The late sixties and early seventies saw a craze for the outdoors in America. "It was kind of a crunchy time," Steven Alan said of the era at his coed presentation today. He and his designers dove into Yosemite in the sixties, photographer Glen Denny's shots from his days as a tune-in, turn-on, drop-out climber in the Yosemite Valley. Cue the new Steven Alan man: a little natty, a little folksy, a Dylan in the desert. "It felt like a West Coast sensibility was right," Alan shrugged. So there were hiking socks and boots, turtlenecks layered under sweaters, but also high-closing, four-button wool suits like Bob used to wear. The women—"Berkeley students," Alan decided, with "an intellectual, outdoorsy look"—got floral-printed maxi dresses, knit pinafores, and a flared suit shown with a burnout-velvet blouse.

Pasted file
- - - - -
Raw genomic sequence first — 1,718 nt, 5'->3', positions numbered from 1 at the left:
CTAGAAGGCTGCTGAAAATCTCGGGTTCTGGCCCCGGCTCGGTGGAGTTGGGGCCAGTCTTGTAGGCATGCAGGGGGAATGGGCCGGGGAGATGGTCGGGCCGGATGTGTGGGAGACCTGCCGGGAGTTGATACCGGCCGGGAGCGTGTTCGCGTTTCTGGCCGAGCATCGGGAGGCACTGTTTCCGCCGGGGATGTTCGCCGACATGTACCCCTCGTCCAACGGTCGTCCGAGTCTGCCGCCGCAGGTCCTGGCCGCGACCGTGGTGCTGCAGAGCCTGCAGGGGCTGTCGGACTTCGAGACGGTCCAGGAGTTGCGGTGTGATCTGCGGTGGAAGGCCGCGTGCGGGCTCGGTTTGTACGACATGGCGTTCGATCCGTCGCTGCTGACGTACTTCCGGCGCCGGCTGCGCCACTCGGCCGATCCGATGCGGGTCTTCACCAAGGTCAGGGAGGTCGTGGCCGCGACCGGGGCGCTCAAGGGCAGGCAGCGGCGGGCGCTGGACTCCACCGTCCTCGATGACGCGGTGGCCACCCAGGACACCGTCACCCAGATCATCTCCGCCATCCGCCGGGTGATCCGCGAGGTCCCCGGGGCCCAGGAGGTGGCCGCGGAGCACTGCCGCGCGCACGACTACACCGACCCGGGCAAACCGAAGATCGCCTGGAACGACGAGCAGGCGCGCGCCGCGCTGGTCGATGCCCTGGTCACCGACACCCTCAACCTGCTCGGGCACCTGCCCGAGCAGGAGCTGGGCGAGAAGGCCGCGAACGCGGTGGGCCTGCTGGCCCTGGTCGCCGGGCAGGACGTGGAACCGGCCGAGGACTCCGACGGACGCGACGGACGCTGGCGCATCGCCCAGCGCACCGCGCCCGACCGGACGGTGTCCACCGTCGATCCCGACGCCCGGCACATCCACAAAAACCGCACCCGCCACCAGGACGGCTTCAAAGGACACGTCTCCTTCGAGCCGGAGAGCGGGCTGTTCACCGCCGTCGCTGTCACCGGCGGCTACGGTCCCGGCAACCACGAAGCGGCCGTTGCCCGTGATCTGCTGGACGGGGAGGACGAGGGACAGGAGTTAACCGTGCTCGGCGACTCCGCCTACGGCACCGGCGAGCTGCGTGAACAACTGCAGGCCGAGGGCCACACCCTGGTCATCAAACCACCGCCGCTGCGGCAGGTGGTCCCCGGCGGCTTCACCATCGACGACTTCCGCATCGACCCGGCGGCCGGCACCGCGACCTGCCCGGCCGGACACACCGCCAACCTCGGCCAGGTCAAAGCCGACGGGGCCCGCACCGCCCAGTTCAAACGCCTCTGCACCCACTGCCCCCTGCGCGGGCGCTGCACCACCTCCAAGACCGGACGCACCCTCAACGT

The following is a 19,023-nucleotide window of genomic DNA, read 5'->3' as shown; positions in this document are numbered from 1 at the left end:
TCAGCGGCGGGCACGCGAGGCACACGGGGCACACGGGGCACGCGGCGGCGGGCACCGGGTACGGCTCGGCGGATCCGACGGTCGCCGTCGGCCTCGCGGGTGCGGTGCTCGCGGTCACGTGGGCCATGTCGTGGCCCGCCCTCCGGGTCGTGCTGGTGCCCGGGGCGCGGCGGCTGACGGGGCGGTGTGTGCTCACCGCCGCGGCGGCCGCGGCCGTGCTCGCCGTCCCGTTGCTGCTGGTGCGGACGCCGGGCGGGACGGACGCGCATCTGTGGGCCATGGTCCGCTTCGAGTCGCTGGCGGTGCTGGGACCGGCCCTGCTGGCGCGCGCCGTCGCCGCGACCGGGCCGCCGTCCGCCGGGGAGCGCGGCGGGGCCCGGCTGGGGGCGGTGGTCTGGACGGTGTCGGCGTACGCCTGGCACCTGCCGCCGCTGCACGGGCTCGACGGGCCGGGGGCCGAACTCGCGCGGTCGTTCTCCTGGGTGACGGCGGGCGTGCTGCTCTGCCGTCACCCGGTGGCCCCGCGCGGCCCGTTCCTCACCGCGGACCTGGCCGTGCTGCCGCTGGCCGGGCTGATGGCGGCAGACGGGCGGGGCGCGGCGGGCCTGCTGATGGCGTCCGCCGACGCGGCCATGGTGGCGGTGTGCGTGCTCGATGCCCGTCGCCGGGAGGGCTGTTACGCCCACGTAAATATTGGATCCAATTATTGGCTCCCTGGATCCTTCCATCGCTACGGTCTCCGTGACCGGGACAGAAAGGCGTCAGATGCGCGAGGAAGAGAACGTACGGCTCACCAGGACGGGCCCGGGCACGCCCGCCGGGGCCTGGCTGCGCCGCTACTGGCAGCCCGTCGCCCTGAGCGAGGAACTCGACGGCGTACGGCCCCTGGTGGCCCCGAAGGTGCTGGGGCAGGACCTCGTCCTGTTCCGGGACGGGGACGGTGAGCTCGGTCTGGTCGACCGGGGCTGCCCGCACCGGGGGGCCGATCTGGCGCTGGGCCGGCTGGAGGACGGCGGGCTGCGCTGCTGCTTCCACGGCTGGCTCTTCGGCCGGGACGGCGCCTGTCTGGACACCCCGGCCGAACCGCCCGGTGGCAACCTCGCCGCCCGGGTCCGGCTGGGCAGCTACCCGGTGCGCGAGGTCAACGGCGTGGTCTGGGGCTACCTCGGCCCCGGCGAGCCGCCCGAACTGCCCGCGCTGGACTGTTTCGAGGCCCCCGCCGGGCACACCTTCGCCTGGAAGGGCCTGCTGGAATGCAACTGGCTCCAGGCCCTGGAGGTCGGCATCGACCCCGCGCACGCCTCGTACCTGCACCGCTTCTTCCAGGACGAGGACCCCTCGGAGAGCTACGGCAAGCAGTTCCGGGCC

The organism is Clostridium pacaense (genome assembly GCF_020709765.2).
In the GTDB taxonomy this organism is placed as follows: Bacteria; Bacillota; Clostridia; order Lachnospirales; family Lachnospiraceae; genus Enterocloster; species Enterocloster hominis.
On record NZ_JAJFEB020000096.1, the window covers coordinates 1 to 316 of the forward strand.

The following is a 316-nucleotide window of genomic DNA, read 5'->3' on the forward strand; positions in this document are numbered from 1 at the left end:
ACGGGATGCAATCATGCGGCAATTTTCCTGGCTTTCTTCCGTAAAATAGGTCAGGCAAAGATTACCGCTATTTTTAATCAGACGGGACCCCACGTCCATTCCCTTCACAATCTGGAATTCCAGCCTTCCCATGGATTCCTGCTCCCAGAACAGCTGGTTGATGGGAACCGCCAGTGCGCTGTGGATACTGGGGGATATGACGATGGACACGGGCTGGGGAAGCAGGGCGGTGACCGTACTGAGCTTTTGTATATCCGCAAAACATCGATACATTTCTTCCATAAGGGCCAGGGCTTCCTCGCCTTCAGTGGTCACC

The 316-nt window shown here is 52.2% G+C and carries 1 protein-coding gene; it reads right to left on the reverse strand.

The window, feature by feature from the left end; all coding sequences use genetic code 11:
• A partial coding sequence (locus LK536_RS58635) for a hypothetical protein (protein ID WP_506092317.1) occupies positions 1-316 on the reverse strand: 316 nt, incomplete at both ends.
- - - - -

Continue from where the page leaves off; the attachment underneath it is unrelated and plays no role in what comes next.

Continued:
It felt like a decided step forward from Spring, when the Alan collection looked retail-ready but occasionally a little bland. That's the hazard of showing looks that are more wearable than directional—or, you might say, clothes rather than fashion. This is only Alan's second presentation, and he's starting to get a feel for the dramatics of the form.